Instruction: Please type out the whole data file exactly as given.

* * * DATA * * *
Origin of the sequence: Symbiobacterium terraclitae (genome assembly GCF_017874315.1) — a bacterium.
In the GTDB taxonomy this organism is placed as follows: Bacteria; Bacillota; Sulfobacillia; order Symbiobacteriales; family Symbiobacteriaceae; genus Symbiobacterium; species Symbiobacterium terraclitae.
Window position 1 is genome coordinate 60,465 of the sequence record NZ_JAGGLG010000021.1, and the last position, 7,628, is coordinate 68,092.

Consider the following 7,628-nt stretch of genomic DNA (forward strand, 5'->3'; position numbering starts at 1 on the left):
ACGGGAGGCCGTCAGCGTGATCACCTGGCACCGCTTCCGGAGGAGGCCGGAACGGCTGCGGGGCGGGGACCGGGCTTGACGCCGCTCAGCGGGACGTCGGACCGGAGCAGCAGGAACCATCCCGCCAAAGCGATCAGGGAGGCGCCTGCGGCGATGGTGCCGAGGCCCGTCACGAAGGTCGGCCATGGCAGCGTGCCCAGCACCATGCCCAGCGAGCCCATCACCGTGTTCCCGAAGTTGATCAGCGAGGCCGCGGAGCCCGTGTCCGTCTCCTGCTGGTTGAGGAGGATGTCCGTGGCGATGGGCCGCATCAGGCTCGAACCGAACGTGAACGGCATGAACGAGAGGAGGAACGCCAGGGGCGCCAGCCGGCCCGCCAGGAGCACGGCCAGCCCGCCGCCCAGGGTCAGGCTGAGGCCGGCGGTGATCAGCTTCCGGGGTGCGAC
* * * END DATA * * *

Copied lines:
Origin of the sequence: Symbiobacterium terraclitae (genome assembly GCF_017874315.1) — a bacterium.
In the GTDB taxonomy this organism is placed as follows: Bacteria; Bacillota; Sulfobacillia; order Symbiobacteriales; family Symbiobacteriaceae; genus Symbiobacterium; species Symbiobacterium terraclitae.
Window position 1 is genome coordinate 60,465 of the sequence record NZ_JAGGLG010000021.1, and the last position, 7,628, is coordinate 68,092.

Consider the following 7,628-nt stretch of genomic DNA (forward strand, 5'->3'; position numbering starts at 1 on the left):
ACGGGAGGCCGTCAGCGTGATCACCTGGCACCGCTTCCGGAGGAGGCCGGAACGGCTGCGGGGCGGGGACCGGGCTTGACGCCGCTCAGCGGGACGTCGGACCGGAGCAGCAGGAACCATCCCGCCAAAGCGATCAGGGAGGCGCCTGCGGCGATGGTGCCGAGGCCCGTCACGAAGGTCGGCCATGGCAGCGTGCCCAGCACCATGCCCAGCGAGCCCATCACCGTGTTCCCGAAGTTGATCAGCGAGGCCGCGGAGCCCGTGTCCGTCTCCTGCTGGTTGAGGAGGATGTCCGTGGCGATGGGCCGCATCAGGCTCGAACCGAACGTGAACGGCATGAACGAGAGGAGGAACGCCAGGGGCGCCAGCCGGCCCGCCAGGAGCACGGCCAGCCCGCCGCCCAGGGTCAGGCTGAGGCCGGCGGTGATCAGCTTCCGGGGTGCGAC